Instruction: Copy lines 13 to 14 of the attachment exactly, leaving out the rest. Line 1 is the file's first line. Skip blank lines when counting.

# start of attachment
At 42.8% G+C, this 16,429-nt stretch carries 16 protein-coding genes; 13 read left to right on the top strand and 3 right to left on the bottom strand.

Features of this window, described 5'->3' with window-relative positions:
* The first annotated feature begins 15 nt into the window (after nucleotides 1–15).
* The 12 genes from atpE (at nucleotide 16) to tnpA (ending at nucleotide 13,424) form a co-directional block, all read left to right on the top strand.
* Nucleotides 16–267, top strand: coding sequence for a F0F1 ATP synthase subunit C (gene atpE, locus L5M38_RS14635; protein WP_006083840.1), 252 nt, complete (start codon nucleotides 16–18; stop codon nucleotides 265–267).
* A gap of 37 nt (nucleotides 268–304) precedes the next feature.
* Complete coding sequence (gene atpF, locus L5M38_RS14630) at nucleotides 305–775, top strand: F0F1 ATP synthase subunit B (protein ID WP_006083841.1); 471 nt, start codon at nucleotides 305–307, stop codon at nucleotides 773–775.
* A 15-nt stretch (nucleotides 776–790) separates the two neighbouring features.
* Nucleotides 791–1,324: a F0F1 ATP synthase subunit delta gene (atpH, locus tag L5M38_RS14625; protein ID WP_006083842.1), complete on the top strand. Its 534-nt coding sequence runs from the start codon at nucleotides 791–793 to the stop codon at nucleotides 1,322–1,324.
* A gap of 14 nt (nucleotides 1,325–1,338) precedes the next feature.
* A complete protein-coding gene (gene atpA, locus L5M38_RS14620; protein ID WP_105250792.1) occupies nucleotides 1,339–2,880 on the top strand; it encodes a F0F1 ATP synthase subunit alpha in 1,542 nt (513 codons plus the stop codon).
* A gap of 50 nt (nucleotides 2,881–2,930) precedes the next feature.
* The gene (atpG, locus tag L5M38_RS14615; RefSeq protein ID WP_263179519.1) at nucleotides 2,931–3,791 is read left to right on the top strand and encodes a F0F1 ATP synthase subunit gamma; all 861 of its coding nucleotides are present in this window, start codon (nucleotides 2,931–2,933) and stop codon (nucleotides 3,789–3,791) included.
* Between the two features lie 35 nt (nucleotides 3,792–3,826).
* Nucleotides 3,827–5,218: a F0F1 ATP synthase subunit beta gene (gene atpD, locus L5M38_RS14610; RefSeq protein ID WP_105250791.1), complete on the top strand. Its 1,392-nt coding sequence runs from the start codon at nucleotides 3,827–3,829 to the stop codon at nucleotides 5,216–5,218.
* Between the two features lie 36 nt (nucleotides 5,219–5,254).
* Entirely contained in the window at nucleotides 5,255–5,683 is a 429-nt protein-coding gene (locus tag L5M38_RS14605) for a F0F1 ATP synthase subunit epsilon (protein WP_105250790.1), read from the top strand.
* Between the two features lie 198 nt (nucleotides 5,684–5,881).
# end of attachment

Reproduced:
* The gene (atpG, locus tag L5M38_RS14615; RefSeq protein ID WP_263179519.1) at nucleotides 2,931–3,791 is read left to right on the top strand and encodes a F0F1 ATP synthase subunit gamma; all 861 of its coding nucleotides are present in this window, start codon (nucleotides 2,931–2,933) and stop codon (nucleotides 3,789–3,791) included.
* Between the two features lie 35 nt (nucleotides 3,792–3,826).